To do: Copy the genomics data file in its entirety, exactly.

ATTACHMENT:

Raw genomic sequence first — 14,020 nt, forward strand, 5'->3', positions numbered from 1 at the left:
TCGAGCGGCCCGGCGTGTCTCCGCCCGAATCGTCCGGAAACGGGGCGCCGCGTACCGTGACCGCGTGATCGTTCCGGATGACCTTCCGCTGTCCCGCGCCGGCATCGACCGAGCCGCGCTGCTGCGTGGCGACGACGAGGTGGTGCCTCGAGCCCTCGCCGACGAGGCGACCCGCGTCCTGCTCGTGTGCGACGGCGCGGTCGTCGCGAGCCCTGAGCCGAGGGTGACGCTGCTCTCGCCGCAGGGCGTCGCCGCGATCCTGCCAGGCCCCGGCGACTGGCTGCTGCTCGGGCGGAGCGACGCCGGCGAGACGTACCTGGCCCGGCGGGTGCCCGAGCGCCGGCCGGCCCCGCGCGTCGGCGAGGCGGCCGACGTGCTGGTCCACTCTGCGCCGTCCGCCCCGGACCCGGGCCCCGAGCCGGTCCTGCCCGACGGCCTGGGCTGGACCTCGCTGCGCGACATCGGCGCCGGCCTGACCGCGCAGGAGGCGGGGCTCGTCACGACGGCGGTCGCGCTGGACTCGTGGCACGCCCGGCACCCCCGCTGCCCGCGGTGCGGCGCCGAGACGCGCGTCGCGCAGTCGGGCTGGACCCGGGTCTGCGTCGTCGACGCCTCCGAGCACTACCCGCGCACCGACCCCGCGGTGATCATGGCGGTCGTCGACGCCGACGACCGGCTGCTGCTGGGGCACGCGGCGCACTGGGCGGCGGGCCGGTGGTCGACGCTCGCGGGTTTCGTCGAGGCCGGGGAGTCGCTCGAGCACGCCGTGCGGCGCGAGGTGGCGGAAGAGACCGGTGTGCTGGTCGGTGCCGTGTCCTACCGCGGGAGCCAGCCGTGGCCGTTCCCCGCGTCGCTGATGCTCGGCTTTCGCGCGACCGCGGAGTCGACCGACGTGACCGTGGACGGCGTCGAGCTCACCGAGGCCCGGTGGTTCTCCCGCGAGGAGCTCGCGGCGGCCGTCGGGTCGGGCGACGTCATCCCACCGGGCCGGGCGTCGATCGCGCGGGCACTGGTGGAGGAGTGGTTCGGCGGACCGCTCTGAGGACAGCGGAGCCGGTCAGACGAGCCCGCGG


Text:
Raw genomic sequence first — 14,020 nt, forward strand, 5'->3', positions numbered from 1 at the left:
TCGAGCGGCCCGGCGTGTCTCCGCCCGAATCGTCCGGAAACGGGGCGCCGCGTACCGTGACCGCGTGATCGTTCCGGATGACCTTCCGCTGTCCCGCGCCGGCATCGACCGAGCCGCGCTGCTGCGTGGCGACGACGAGGTGGTGCCTCGAGCCCTCGCCGACGAGGCGACCCGCGTCCTGCTCGTGTGCGACGGCGCGGTCGTCGCGAGCCCTGAGCCGAGGGTGACGCTGCTCTCGCCGCAGGGCGTCGCCGCGATCCTGCCAGGCCCCGGCGACTGGCTGCTGCTCGGGCGGAGCGACGCCGGCGAGACGTACCTGGCCCGGCGGGTGCCCGAGCGCCGGCCGGCCCCGCGCGTCGGCGAGGCGGCCGACGTGCTGGTCCACTCTGCGCCGTCCGCCCCGGACCCGGGCCCCGAGCCGGTCCTGCCCGACGGCCTGGGCTGGACCTCGCTGCGCGACATCGGCGCCGGCCTGACCGCGCAGGAGGCGGGGCTCGTCACGACGGCGGTCGCGCTGGACTCGTGGCACGCCCGGCACCCCCGCTGCCCGCGGTGCGGCGCCGAGACGCGCGTCGCGCAGTCGGGCTGGACCCGGGTCTGCGTCGTCGACGCCTCCGAGCACTACCCGCGCACCGACCCCGCGGTGATCATGGCGGTCGTCGACGCCGACGACCGGCTGCTGCTGGGGCACGCGGCGCACTGGGCGGCGGGCCGGTGGTCGACGCTCGCGGGTTTCGTCGAGGCCGGGGAGTCGCTCGAGCACGCCGTGCGGCGCGAGGTGGCGGAAGAGACCGGTGTGCTGGTCGGTGCCGTGTCCTACCGCGGGAGCCAGCCGTGGCCGTTCCCCGCGTCGCTGATGCTCGGCTTTCGCGCGACCGCGGAGTCGACCGACGTGACCGTGGACGGCGTCGAGCTCACCGAGGCCCGGTGGTTCTCCCGCGAGGAGCTCGCGGCGGCCGTCGGGTCGGGCGACGTCATCCCACCGGGCCGGGCGTCGATCGCGCGGGCACTGGTGGAGGAGTGGTTCGGCGGACCGCTCTGAGGACAGCGGAGCCGGTCAGACGAGCCCGCGG